I don’t know about the rest of you No-Coasters out there but this is my favorite holiday next to Christmas. Maybe it’s the warm weather or maybe it’s the food or maybe it is the loud and colorful fireworks that end the day but let’s be honest July 4th is just plain out awesome. Of course the day is the celebration of our Independence and I love the fact that I get to hear great music like our Star Spangled Banner or Lee Greenwood’s classic Proud to Be an American. And I will let you in on a little secret……I did wake up to Hulk Hogan’s entrance Real American this morning. This day is phenomenal for so many reasons but one thing I have always associated with this date is sports, from Nathans Hot Dog Eating Contest to legendary events like Lou Gehrig announcing his retirement or tragedies like Steve McNair’s murder. The sporting world plays a big part in our nation from January 1st to December 31st year after year so let me give you my 5 biggest moments in sports on July 4th Monday Morning Hangover style.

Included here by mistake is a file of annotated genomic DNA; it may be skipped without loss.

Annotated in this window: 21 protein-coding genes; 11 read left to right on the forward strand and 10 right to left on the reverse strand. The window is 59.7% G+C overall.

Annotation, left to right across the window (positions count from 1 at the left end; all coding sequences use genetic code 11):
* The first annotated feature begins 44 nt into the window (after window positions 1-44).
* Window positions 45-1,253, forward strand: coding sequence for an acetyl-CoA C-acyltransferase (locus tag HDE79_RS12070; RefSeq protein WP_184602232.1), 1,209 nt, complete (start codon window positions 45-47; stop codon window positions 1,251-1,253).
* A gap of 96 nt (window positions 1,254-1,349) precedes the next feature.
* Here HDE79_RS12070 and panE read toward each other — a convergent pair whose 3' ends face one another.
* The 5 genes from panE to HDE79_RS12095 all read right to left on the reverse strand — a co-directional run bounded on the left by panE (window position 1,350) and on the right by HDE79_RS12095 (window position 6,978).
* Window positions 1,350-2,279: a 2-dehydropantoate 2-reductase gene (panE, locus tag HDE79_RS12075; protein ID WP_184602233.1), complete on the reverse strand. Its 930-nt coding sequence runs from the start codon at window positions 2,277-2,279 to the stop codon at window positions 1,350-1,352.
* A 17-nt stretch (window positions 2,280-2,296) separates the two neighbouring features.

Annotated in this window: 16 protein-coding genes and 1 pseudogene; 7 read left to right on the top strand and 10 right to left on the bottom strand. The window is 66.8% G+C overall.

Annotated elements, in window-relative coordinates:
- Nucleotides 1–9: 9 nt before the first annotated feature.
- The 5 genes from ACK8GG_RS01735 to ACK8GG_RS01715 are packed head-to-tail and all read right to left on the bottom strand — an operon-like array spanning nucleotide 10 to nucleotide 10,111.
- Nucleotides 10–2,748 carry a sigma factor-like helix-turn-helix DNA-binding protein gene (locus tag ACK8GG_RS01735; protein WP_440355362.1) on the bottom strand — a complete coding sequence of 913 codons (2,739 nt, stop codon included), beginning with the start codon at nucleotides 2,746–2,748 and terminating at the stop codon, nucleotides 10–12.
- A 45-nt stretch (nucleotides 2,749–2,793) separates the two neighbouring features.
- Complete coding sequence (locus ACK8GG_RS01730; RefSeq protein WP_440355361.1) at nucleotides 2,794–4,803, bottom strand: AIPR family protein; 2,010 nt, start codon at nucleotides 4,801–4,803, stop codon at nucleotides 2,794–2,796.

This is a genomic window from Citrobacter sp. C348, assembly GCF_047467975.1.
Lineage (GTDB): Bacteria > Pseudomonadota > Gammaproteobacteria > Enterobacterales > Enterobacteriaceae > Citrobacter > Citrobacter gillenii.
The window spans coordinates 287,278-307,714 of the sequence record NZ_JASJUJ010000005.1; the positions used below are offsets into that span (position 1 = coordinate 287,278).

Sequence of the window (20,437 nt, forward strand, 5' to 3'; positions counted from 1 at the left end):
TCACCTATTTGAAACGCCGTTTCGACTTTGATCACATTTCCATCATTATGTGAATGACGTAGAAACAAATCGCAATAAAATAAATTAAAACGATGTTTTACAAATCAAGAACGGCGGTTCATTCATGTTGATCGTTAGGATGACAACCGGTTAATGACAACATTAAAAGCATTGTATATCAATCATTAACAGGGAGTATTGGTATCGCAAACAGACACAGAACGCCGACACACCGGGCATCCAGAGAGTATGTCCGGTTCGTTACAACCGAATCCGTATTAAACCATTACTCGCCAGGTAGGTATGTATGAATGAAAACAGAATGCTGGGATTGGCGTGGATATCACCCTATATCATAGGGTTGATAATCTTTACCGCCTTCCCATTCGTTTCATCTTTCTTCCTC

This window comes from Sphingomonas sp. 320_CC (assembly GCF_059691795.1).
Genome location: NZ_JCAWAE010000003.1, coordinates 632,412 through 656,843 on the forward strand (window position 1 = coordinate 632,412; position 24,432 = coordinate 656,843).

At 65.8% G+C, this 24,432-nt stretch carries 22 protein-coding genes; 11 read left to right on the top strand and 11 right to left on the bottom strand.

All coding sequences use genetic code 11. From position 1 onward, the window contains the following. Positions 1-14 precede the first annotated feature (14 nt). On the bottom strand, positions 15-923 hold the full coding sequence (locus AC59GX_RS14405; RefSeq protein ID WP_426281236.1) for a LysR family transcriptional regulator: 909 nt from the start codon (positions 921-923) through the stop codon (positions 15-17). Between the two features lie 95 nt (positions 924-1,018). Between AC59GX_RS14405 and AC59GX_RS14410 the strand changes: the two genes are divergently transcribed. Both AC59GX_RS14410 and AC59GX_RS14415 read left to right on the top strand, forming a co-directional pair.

#5: Jack Johnson beats James Jeffries in 1910’s The Fight of the Century- I first learned of this match while taking The History of American Sports at Youngstown State University. The class was an amazing class taught by my favorite professor Dr. Jack Patrick who taught me such things as eye-goughing wrestling and cudgeling which in early America were the two most popular sports. The also make today’s sports look tame in comparison. One of my favorite stories however was that of Jack Johnson. Now many of you have heard of Jackie Robinson and his plight but did you know 37 years prior Jack Johnson would step into the ring with James Jeffries a former champion to defend his own championship. What made this a big deal was that Jack was the first African-American world heavyweight champion and this did not sit well in the pre-civil rights era. Many business men badgered Jeffries to come out of retirement and defeat Johnson. When Jeffries finally agreed the racial tensions skyrocketed in what would be the first bout between a white boxer and African-American boxer in a world title bout. The war of words was horrible from Jeffries who stated when he was asked why he came out of retirement to fight Johnson “I am going into this fight for the sole purpose of proving that a white man is better than a Negro.” The one thing that has always been proven in this nation is that ignorance never triumphs as Johnson destroyed Jeffries, who’s cornerman threw in the towel in the 15th so Jeffries would not be knocked out. This event would make Johnson the most famous African-American in the world.